Gilead is moving forward with Phase II and Phase III studies of TAF. In fact, it’s looking at a new version of Stribild using TAF instead of TDF, which has been in Stribild since its inception.

TAF requires a very low milligram dosage, from 10 to 25 milligrams, versus 300 milligrams for TDF. Even with such a low milligram dose, we see very high levels of tenofovir in people’s cells. Since there’s actually a very little amount of the drug circulating in the bloodstream, the potential is that TAF is less likely to cause things like bone loss and kidney toxicity, which are two of the potential drawbacks of TDF.

Another thing people have their eyes on are long-acting drugs injected intramuscularly, such as GSK1265744 from ViiV and Edurant (rilpivirine) from Janssen. It looks like they would be injected once a month, primarily as maintenance therapy. ViiV is going to be conducting a study that should open before the end of 2014 to look at these two drugs used together.

When people reach an undetectable viral load, after three months or so, then they could potentially switch to a long-acting formulation. They could inject the drugs once a month instead of taking pills orally daily. Long-acting agents are showing a great deal of promise not only for treatment but also as pre-exposure prophylaxis (PrEP) to prevent HIV.

Tell us about your work at TAG.
I oversee a number of resource, policy and advocacy priorities. Much of my focus is related to two issues I’m passionate about in the field, which are antiretroviral research and development, as well as understanding the resources and complications around HIV and non-AIDS complications of HIV.

Apart from my personal role, TAG is working on numerous fronts. One of them is the National HIV/AIDS Strategy. Launched in 2010, it set out targets to be achieved by 2015, which included reducing the rate of new HIV cases by 25 percent and to get treatment to 85 percent of HIV-positive people within three months of their diagnosis.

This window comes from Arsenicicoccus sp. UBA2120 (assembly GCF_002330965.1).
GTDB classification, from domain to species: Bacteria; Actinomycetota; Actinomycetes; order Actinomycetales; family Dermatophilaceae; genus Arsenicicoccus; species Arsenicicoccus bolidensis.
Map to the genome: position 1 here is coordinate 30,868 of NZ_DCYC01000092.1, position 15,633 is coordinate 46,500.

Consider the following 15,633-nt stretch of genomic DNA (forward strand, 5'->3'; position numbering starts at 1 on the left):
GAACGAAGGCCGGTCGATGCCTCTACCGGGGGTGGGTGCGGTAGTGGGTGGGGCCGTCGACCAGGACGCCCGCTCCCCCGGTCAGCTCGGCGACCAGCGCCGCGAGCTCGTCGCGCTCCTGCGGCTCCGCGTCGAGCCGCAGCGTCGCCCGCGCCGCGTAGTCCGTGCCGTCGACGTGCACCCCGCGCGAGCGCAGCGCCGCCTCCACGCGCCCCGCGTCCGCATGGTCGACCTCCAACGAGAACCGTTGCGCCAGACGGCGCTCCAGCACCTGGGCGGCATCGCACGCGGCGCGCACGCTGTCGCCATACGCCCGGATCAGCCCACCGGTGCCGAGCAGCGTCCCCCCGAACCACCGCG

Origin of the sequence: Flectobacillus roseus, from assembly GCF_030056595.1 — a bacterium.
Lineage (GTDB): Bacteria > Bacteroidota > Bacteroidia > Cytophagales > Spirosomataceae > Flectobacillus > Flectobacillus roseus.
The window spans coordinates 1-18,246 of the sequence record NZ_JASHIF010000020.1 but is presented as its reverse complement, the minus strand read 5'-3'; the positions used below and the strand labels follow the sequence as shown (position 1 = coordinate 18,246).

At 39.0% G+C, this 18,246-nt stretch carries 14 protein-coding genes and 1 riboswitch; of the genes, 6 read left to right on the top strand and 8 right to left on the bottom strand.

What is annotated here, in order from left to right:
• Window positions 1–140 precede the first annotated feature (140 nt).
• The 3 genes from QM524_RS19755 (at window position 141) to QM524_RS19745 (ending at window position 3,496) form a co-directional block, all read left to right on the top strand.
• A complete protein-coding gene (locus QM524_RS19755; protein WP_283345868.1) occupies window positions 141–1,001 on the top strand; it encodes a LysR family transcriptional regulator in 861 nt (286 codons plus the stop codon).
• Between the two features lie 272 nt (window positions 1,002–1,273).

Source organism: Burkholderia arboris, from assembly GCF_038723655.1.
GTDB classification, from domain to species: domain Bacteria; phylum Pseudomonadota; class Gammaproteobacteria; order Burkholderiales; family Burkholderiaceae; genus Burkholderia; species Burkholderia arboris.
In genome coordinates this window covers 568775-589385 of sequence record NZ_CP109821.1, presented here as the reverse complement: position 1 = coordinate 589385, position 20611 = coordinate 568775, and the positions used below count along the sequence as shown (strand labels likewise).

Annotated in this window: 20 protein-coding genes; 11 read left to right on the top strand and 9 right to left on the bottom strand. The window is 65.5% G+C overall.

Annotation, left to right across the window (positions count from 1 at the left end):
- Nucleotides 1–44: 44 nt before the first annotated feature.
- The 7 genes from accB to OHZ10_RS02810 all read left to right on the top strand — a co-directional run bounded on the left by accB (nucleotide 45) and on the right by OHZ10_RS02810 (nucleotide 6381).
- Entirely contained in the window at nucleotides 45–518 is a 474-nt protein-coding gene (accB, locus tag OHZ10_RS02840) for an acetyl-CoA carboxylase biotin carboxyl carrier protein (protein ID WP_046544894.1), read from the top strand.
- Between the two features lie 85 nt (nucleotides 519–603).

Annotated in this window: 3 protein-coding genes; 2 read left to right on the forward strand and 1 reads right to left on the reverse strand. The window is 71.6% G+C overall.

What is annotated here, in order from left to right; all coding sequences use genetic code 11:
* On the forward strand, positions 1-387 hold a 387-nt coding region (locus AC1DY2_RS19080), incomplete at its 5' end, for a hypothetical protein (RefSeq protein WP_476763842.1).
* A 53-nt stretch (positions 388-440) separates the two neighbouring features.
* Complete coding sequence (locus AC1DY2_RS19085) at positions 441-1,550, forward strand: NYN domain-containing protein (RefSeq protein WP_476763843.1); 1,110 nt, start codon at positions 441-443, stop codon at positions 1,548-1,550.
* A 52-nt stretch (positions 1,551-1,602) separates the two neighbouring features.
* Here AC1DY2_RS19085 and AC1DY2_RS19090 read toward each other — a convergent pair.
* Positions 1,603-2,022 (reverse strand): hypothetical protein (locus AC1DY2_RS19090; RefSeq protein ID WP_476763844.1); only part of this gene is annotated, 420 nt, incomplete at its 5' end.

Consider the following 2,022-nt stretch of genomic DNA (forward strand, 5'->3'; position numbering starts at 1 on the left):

A great deal of work still needs to be done to achieve even very mediocre goals. By 2020, we need to be even more ambitious. We are seeing some improvements nationally in the number of people who are being diagnosed with HIV, but we need a lot more data. We need more input in ways to improve linkage to and retention in care.

I don’t think we are going to end the epidemic on a national level. Where I do think we will end the epidemic is on a state level. What is going to be a critical issue going forward is getting the advocacy in those states and getting those health departments, as well as the clinicians and community service providers, to set statewide targets.

Even though the national government pumps a fair amount of resources and funding into various programs, the fact is the states have to meet the federal government halfway. So many programs that we depend on for HIV really do depend on state involvement, everything from Medicaid to putting money into AIDS Drug Assistance Programs.

What else is TAG working on?
Apart from ongoing programs, we’re excited about our HIV prevention partnership with amfAR, The Foundation for AIDS Research; the National Institutes of Health (NIH); community-based groups; and federal agencies.

Getting people on treatment and keeping them healthy remain priorities, but we also want to get them undetectable to prevent transmission. We want to reinvigorate the importance of prevention for all people in the United States. It’s a critical part of our public health response because we can’t treat our way out of the epidemic.

We’re also interested in comprehensive health services under the Affordable Care Act for those at risk of HIV, which means determining who that is and to not just focus on keeping them HIV negative, but keeping them well. This approach works for people living with HIV. It also may be very beneficial for people at risk.